Friday, August 14, 2009


xSocket is an easy to use NIO-based library to build high performance, scalable network applications. It supports writing client-side applications as well as server-side applications in an intuitive way. Issues like low level NIO selector programming, connection pool management, connection timeout detection are encapsulated by xSocket.

With xSocket you are able to write high performance, scalable client and server components such as SMTP Server, proxies or client and server components which are based on a custom protocol.

Wednesday, August 12, 2009

Anonymous inner class code

try {
final Socket conn = socket.accept();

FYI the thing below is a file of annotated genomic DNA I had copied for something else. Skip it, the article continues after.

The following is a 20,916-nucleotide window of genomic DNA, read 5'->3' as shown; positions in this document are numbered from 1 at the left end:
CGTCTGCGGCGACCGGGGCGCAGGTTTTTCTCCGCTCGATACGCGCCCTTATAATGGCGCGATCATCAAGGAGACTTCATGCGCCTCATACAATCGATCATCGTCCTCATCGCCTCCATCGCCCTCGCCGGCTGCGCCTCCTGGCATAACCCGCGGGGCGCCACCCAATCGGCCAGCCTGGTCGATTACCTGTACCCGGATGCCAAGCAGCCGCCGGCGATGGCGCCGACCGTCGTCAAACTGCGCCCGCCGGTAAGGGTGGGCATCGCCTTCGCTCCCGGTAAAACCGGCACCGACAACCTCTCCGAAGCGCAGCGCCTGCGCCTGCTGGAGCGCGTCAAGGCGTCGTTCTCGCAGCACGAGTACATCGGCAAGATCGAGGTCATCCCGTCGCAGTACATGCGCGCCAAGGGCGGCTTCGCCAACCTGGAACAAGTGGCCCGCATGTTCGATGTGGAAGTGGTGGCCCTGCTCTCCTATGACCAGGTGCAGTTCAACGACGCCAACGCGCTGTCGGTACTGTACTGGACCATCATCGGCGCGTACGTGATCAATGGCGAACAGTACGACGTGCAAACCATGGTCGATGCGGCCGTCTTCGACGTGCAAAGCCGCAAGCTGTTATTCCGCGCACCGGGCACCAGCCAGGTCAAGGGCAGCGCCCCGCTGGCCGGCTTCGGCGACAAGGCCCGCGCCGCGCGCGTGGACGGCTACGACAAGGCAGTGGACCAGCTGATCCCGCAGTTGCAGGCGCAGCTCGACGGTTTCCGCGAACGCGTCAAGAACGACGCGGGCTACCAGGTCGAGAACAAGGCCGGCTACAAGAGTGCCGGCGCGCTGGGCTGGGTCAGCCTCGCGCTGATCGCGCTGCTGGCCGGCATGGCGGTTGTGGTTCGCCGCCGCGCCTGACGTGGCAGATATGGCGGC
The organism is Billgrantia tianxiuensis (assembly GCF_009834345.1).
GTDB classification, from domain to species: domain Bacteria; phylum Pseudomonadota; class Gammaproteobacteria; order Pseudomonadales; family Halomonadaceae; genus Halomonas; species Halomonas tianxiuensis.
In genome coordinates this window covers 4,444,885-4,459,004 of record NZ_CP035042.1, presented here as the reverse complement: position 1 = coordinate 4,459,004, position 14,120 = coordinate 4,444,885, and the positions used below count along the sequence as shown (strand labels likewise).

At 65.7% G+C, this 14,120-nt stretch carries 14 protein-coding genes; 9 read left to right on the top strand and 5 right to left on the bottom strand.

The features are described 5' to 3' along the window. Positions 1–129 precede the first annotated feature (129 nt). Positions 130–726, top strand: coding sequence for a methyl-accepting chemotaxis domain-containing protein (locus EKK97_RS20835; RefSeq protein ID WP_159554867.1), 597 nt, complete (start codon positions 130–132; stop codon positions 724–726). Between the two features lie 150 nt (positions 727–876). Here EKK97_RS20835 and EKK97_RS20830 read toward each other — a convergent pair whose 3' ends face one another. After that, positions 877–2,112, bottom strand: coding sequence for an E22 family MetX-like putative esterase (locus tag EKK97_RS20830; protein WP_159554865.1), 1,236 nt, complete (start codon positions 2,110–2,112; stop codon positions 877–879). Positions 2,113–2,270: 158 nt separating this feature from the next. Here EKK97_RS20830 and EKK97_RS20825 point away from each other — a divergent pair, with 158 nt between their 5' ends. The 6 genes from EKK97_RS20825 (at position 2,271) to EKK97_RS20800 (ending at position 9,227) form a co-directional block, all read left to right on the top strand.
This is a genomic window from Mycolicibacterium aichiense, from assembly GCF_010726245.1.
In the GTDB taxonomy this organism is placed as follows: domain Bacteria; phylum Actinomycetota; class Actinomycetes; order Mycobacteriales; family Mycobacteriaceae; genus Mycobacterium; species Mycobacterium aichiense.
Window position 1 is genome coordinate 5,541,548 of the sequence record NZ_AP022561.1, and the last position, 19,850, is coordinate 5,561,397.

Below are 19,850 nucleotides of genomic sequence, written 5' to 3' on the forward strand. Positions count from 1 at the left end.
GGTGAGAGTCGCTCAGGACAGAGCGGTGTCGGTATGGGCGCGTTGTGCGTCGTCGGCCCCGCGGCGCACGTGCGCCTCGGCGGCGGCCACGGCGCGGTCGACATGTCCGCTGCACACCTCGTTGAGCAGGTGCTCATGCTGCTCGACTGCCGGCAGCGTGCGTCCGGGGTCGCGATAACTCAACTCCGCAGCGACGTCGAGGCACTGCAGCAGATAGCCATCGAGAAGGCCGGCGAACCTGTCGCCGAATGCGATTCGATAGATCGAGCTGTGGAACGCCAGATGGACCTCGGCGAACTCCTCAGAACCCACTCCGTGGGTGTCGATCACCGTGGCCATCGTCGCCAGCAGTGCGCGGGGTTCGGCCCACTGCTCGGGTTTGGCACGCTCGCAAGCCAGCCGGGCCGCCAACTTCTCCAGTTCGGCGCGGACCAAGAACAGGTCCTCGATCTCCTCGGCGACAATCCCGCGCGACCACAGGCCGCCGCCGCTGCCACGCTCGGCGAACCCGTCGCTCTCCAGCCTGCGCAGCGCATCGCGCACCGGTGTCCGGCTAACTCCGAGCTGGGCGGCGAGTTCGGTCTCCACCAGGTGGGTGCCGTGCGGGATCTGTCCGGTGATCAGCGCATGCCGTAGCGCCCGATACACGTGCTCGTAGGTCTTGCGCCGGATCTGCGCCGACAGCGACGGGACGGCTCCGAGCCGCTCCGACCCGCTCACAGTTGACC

exec.execute(new Runnable() {
public void run() { handleRequest(conn); }

Tuesday, August 11, 2009



Are the Glory Days Long Gone for I.T.?

Are the Glory Days Long Gone for I.T.?

SSH Key One-Liner

If you have to manage a lot of servers or run remote scripts in cron, SSH keys are a lifesaver. It’s so nice to be able to ssh to a machine and instantly log in
without typing a password. Of course, one of the more annoying parts of the process can be setting up the SSH keys on the remote host. Typically, the
process goes something like this:
run ssh-keygen locally,
scp the ~/.ssh/ to the remote server,
then ssh to the remote server and
append that key to your remote ~/.ssh/authorized_keys file.

The above method works, but if you can do the entire thing with a one-liner, why wouldn’t you?
Here’s the SSH one-liner that will copy your local SSH key to the remote host, so you have to type the password only once in the whole process:
$ ssh "cat >> ~/.ssh/authorized_keys" < ~/.ssh/

Friday, August 7, 2009

Thursday, August 6, 2009

Setting the limits in Linux permanently app soft nofile   16384 * hard...